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Topics in Organizational Communication (501 - 506, 508)

Credits:
3
Special Topics
Pre-requisites:
None
Co-requisites:
None

Description:

(Below are some sample topics courses that have been offered in the past few years)

Corporate Social Responsibility (Aakhus)

Focuses on communication in the business-society relationship and the practice of Corporate Social Responsibility (CSR). The seminar examines the communication, information, and media issues emerging along with global transformations in the relationship among business, society, and government.

Conflict and Collaboration (Aakhus)

This course examines the role of communication in conflict and collaboration. The course focuses on theories and methods for describing, assessing, and diagnosing complex situations to understand the nature of conflict and the possibilities for collaboration among groups, organizations, and communities.

Communication and Civil Society Organizations (Lewis)

This course provides a critical examination of the particular communication problems encountered by the nonprofit organization. Among the topics that are explored: Superior subordinate relationships in volunteer-based organizations, interactions with special stakeholders (e.g., volunteer boards, funding agencies, community groups, under-served client populations), inter-organizational coordination efforts within communities of nonprofits, image and representation of nonprofit organizations, formal and informal structure within non-profits, and planned change implementation in the context of multiple stakeholder relationships.

Communication and Organizational Change (Lewis)

This course will serve as a broad introduction to theories, perspectives, and empirical evidence related to organizational change and how communicative processes are involved in this phenomenon. We will examine traditional topics of organizational development, implementation, and stakeholders' responses to change programs. Embedded in those discussions will be exploration of issues of vision, leadership, channels used for communication, interaction among stakeholders, strategic messages for implementation, emotional aspects of change, and trust and fairness among others.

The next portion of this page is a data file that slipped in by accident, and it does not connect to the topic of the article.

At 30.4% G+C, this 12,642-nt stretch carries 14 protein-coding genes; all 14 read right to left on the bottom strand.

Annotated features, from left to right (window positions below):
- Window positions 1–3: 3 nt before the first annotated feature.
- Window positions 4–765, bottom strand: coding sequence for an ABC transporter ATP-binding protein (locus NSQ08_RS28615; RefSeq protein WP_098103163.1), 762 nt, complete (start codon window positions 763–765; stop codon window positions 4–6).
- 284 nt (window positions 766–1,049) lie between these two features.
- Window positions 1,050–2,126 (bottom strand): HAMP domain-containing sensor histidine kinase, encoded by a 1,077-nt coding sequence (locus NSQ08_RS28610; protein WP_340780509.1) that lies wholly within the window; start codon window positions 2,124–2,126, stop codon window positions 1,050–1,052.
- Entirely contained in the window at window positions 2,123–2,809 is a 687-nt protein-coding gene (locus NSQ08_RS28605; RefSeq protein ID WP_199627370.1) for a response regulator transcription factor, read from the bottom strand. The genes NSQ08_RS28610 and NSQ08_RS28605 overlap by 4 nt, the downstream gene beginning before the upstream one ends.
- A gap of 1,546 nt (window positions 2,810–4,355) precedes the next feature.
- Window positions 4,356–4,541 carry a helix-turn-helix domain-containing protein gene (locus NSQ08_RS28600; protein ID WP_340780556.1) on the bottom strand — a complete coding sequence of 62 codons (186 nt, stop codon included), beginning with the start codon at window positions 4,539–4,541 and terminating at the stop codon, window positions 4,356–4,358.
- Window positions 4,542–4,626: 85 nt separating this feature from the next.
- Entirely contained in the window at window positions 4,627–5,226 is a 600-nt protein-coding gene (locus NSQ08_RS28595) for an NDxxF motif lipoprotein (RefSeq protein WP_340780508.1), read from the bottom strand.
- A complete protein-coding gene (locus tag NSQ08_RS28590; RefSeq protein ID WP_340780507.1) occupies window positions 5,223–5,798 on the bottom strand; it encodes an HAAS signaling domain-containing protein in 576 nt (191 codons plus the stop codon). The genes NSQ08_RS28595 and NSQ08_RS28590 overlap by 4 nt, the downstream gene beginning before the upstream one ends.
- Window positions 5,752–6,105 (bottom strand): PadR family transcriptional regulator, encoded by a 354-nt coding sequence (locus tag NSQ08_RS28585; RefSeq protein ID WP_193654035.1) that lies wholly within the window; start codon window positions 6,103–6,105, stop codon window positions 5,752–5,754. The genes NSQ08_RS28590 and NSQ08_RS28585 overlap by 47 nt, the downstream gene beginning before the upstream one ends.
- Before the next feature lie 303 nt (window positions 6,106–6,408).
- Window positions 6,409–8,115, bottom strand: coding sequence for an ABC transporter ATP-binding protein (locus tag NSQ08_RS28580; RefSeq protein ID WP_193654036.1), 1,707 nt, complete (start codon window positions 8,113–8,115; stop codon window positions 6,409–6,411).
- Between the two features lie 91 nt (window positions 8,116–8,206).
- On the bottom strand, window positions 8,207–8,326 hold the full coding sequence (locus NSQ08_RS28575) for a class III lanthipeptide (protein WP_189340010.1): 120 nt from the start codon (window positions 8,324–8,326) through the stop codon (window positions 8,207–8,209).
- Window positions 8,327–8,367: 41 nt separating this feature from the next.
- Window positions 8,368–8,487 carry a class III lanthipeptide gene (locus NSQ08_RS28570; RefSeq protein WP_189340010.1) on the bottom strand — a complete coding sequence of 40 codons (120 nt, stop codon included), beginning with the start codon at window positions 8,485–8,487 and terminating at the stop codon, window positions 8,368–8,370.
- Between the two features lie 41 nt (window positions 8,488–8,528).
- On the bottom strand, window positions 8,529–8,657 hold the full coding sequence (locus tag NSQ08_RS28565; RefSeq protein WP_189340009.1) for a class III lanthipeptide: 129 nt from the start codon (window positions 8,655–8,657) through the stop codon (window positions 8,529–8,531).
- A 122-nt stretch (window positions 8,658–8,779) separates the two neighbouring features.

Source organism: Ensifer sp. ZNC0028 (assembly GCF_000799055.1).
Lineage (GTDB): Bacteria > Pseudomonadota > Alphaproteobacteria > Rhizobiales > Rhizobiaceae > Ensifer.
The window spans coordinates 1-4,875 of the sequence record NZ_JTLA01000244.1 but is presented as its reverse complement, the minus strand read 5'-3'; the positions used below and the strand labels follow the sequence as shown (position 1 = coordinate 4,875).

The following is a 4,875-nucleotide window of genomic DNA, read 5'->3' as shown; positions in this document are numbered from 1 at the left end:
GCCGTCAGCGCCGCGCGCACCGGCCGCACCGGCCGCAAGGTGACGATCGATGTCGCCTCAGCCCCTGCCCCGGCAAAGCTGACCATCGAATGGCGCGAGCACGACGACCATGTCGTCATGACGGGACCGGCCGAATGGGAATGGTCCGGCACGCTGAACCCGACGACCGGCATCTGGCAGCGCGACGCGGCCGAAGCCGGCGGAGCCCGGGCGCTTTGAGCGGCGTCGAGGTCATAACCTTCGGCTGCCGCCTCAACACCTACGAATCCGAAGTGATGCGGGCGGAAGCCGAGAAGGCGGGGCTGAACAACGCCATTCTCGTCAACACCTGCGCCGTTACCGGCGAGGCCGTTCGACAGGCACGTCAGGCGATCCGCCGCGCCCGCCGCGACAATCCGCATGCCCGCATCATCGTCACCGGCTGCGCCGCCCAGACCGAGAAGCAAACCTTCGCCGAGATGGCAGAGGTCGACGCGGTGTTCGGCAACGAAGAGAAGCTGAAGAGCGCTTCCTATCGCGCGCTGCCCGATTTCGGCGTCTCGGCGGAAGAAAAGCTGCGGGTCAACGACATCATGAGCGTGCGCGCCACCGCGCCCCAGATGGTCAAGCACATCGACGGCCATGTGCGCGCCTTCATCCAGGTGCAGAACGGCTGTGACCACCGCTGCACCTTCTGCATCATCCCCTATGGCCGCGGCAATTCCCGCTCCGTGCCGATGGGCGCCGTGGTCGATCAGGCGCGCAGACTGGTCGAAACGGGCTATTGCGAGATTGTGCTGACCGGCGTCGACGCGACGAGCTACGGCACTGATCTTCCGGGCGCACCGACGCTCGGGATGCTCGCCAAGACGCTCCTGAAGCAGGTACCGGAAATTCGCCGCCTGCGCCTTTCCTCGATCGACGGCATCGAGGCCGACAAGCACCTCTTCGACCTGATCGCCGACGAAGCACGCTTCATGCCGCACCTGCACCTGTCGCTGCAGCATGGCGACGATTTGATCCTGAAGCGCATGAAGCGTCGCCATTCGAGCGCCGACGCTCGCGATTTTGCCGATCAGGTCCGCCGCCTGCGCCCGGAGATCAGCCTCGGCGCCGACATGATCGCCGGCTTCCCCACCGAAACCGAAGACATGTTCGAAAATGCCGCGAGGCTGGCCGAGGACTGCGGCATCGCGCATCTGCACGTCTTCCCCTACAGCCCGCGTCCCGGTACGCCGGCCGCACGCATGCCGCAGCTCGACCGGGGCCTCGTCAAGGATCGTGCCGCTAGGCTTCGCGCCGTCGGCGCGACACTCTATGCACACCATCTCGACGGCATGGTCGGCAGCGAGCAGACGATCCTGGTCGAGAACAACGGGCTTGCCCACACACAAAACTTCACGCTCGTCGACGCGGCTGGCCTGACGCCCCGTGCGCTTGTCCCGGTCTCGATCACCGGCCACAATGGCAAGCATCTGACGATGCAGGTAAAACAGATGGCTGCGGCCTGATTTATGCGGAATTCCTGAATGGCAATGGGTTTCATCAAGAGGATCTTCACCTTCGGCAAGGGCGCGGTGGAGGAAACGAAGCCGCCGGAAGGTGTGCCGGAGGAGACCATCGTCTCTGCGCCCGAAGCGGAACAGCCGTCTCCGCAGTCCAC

Organizational Communication Networks (Doerfel)

This course is an introduction to the theory, concepts, procedures, methods, and analysis of social networks with an emphasis on theory and its applications in organizational communication. The goal of the course is to provide you foundational knowledge about communication networks and their implications for organizations. Students will develop a working knowledge of relevant social networks theories, concepts, and methods used to describe and understand relationships in and among organizations. The objective of this course is to help students understand and articulate network theory, its applications, and implications for audiences including researchers and practicing professionals.

Dynamics of Global Organizations (Gibbs)

This course aims to provide deeper insight into the contested phenomenon of globalization and its implications for organizations and processes of organizing. Topics covered include globalization theory and theoretical perspectives, global management, culture and cross-cultural issues, the role of technology, global and virtual teams, outsourcing, network organizations, knowledge management, identification, and social justice. Students taking this course will gain awareness of the complexities of organizing across national boundaries and the role of communication in this process, as well as assessing the implications of globalization for today's organizations, including both corporations and non-profits, governmental and private.

Organizational Culture (Gibbs)

This seminar is designed to expose students to the vast arena of literature on organizational culture and cultural approaches to studying organizations. Course readings and discussions cover dominant theoretical frameworks for studying culture in organizations and various approaches taken (interpretive, ethnographic, narrative, and social scientific), as well as current issues facing the field. The goal is for students to be conversant with the breadth of the literature as well as to be able to conduct original cultural or interpretive research in organizational settings.

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